The medical experts and scientists are leaving no stone unturned to find an effective treatment for the Alzheimer’s disease. In a new discovery, the scientists have found a potential link between the memory-loss disease and the herpes simplex.
Alzheimer’s, which is one of the most common form of dementia, is found to be closely associated with the herpes simplex virus as the researchers see these organisms as potentially responsible for the memory loss disease.
Once the herpes virus infects a person, they can remain in dormant condition inside the human body for years and eventually reactivate at a later time. These viruses can cause mouth ulcers.
When we start healing our body from the herpes simplex virus via medication, it never gets out of the body completely and its traces are still found inside the human body, the researchers said.
According to the researchers, as we grow older, the immune system also weakens and makes the spread of the virus to other organs like the brain even easier. Scientists believe this phenomenon could help in better understanding the odd relation between the two completely unrelated conditions.
Scientists conducted two large epidemiological studies that proved the unusual association, paving way for another major breakthrough in the study of Alzheimer’s.
In the first study, the researchers involved over 3,400 people for 11.3 years, on average. During the study, the researchers concluded that the reactivation of the viral infection due to herpes simplex doubles the risk for developing the memory-related problems in comparison to the people who did not have suffered from the infection.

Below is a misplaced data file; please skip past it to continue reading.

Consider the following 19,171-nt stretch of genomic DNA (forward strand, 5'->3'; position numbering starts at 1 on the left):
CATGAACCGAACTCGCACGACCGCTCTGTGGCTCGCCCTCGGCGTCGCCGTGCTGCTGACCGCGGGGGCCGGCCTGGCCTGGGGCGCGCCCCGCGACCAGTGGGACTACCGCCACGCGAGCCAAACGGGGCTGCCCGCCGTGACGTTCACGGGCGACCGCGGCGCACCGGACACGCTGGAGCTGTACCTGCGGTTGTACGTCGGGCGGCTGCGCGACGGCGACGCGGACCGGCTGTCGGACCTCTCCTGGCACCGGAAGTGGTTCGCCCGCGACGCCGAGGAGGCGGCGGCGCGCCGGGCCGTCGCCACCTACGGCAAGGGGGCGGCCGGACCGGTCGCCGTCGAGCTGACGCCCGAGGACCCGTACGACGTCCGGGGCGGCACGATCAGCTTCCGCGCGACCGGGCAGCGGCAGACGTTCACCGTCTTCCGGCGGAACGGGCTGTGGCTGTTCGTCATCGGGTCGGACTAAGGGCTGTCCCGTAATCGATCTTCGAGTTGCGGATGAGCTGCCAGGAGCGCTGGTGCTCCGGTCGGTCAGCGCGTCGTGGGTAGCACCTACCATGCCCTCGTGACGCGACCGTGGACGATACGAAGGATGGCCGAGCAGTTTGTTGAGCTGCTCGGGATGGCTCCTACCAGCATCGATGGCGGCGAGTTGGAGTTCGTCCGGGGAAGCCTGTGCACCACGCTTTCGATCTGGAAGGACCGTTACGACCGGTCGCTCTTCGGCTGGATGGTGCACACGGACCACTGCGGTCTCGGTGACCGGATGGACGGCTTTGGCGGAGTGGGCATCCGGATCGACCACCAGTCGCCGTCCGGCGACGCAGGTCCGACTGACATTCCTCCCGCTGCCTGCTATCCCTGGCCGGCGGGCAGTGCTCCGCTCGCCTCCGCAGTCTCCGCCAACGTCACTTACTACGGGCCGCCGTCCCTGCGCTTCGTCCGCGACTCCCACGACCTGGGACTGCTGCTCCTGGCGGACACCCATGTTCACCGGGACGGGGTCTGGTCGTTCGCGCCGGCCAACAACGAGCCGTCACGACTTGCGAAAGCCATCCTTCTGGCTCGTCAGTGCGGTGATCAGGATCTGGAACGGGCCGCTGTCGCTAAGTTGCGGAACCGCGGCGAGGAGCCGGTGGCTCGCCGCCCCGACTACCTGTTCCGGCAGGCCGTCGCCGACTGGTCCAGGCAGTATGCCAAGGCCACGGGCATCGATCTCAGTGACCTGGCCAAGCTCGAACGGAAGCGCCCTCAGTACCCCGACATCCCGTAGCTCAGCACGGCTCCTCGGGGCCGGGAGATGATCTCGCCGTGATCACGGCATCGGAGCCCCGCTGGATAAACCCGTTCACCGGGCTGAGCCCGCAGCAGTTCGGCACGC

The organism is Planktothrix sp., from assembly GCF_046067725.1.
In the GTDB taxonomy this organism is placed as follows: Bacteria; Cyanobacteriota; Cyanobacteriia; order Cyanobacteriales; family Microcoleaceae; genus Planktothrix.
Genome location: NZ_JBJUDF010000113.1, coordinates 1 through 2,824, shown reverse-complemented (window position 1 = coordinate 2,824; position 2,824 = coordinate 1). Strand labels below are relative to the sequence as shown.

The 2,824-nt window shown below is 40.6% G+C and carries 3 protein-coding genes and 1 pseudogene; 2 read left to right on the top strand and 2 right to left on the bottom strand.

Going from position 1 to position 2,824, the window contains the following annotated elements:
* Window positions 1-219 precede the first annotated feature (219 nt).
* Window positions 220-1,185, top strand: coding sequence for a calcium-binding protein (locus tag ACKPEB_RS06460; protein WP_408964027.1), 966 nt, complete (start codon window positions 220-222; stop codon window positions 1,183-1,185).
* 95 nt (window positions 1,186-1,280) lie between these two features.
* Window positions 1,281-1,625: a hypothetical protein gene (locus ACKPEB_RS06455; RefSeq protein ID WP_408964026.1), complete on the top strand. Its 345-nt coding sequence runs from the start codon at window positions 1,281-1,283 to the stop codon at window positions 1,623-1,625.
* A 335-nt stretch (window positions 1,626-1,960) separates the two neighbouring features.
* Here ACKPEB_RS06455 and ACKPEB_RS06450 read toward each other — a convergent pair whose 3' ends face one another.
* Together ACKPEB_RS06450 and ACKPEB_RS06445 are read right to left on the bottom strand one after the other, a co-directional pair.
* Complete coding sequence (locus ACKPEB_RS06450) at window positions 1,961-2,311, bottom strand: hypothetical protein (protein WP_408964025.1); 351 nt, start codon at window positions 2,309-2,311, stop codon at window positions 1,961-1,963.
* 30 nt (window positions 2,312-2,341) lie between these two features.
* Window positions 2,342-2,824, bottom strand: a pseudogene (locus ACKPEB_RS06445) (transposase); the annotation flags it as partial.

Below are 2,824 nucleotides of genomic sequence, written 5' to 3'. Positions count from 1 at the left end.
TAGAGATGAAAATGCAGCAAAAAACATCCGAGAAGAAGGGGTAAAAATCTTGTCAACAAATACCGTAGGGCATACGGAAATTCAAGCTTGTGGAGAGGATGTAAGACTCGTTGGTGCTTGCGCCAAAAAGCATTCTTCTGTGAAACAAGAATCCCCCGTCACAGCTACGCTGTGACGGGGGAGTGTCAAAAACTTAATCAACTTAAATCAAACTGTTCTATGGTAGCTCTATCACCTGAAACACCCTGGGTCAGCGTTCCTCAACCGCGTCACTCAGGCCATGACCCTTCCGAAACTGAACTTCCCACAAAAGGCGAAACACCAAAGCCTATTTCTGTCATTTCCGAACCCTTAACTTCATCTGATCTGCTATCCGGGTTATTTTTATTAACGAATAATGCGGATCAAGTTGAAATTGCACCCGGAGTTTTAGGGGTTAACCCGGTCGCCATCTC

The researchers also conducted a second study in which they examined 360 people who were diagnosed with Alzheimer’s and other control elements. The researchers collected the samples of the participants during both the beginning and the end of the study periods. All the participants were followed for an average of 9.6 years. It was found that those patients having herpes simplex were twice as likely to develop the Alzheimer’s at some point of their life.
Latest posts by Richard Carlisle (see all)
- Yes, Science Made Low-Fat Bacon Possible (Study) - Oct 31, 2017
- Scientists Report Success In Experimental Therapy To Prevent Zika - Oct 5, 2017
- A Paper-Based Test Can Seemingly Detect Zika In A Matter Of Minutes - Sep 29, 2017